With so much academic and extracurricular activity happening, it’s no wonder high school students are always snacking on the go. Hungry students will love this protein-filled alternative to sugary candy bars. Perfect for selling at the concession stand at lunch, or at your basketball or football teams’ home games. While we can’t predict the outcome of the game, we do know that your fundraiser will be a winner.
We’ve covered the Why and the What. It’s time to get into the nitty-gritty: the How.
How to Organize and Execute Your School Fundraising From A to Z
Whether you’ve chosen to raise funds by selling a product, holding an event, crowdsourcing online, or through sponsorship – or any combination of these – you’ll want to make sure your fundraiser is executed properly. In order to do so, communication and organization are paramount. We’ve developed a set of guidelines (many of which summarize sections written above) that your PTA/PTO, school fundraising chair, or fundraising leader can follow to ensure your school fundraiser stays on track – and, of course, to optimize your profits.
Step 1: Know Your Why, Who, and What
Why are we fundraising?
This should be your first step, as it will help you determine what your financial goal is, and it will help you stay on track throughout your planning. The more specific you are, the simpler it will be to communicate with your stakeholders. Plus, you’ll generate a better response if you have a specific goal, like new paints for the art room or a field trip to Six Flags, for example, rather than a vague ‘supplies’ or ‘student outings’.
Who will be participating?
Who is in charge of planning? What are each of their roles? Will students be doing the fundraising themselves, or will parents be involved? Is the fundraiser for a single class, an entire grade, or is it schoolwide? Nailing down all this info will be useful when it comes to choosing a fundraiser, and will keep everyone accountable throughout the process.
What type of fundraiser do we want?
The more specific you are with the Why and the Who, the easier it will be to determine what kind of fundraiser is right for your group. Does your group consist of younger kids? This means parents might have to do the bulk of the fundraising (with help from their little ones, making a product fundraiser or an online fundraiser the most appropriate options. Conversely, older students are more able to take the helm and plan an event fundraiser or seek out sponsors, or even combine two or more types.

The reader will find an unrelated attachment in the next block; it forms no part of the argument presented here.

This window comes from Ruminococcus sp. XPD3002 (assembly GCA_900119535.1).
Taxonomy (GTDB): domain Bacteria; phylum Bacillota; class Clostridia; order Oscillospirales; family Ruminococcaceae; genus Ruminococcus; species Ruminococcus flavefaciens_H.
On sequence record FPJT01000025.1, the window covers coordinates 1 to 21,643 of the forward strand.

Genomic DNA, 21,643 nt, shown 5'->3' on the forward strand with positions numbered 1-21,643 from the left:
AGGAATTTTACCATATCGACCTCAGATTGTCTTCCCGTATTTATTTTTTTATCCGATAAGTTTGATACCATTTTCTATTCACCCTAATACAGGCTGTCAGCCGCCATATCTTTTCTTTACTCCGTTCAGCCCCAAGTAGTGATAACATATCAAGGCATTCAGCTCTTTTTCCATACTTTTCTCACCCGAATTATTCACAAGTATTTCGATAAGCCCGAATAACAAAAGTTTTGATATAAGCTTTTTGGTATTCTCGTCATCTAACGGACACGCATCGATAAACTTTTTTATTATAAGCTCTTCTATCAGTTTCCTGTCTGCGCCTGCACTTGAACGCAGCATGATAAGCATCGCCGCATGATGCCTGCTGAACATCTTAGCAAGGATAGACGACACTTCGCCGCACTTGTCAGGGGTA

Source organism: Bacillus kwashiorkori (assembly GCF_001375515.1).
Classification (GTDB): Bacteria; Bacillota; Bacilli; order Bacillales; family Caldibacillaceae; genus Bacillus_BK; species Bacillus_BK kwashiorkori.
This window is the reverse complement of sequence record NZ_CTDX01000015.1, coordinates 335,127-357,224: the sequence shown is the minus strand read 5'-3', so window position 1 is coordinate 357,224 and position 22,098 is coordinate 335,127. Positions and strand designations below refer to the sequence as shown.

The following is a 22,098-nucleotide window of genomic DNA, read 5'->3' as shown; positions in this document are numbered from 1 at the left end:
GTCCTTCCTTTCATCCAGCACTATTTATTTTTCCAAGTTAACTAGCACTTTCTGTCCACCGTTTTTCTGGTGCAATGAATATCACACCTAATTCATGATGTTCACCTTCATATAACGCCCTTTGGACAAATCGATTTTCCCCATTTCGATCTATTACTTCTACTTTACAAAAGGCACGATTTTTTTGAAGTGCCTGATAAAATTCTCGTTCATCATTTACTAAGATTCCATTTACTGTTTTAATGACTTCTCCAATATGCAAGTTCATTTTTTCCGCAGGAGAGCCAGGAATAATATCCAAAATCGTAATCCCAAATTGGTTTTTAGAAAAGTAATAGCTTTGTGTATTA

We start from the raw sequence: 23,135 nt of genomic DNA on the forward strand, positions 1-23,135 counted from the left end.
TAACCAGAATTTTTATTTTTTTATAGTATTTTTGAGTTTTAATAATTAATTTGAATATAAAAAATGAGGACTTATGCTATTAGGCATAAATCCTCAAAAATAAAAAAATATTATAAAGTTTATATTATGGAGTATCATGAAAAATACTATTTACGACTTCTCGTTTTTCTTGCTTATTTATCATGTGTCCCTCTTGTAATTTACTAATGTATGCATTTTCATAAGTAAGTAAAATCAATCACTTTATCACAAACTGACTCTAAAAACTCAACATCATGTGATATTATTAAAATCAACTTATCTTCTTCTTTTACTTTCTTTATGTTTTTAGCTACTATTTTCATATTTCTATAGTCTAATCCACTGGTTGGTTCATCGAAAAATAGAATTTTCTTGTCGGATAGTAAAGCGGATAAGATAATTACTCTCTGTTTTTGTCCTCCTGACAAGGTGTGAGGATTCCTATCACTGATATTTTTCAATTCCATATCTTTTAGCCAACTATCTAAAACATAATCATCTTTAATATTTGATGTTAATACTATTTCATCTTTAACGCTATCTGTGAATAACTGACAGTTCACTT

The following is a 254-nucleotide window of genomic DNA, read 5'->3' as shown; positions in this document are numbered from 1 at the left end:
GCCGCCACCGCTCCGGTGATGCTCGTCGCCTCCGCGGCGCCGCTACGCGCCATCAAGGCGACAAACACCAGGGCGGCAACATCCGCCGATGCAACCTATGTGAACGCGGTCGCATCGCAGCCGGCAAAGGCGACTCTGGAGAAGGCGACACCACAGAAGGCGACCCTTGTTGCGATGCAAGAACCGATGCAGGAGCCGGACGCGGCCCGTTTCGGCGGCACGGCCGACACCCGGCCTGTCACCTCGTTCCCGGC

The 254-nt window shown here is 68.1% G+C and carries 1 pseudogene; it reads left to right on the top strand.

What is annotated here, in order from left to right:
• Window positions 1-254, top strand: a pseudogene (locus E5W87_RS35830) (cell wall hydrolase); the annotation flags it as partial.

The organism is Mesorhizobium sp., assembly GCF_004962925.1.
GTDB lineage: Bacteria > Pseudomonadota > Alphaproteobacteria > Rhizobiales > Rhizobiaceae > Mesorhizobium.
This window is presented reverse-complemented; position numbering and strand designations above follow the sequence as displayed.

Step 2: Outline all school fundraiser details
Establish your fundraising goal(s)
Break out the calculator! Depending on what you’re raising money for, whether it’s attending a sports championship or new costumes for the school play, for instance, you can break down the cost per item to come up with an attainable goal, rather than an arbitrary number. For example, if you need 30 new jerseys at $30 each, you need to raise $900. It helps to be able to break it down to your supporters, as well.
Establish important dates and have them approved
Breaking down your timeline is crucial for staying focused and on track. Don’t forget to give yourselves enough time to accomplish your tasks, and make sure you have approval from the school to keep them in the loop and to avoid schedule conflicts.
No one can plan a fundraiser on their own. It’s important to ask for help, and to be clear and specific in the delegation of tasks. Try something like “I’d like you to visit 20 local businesses with the sponsorship pitch we’ve written by November 10th, please”, rather than “Can you try to get sponsors?” A Google sheet that everyone can edit is a great way not only for people to stay on top of their duties and check them off, but for you to see your progress in action.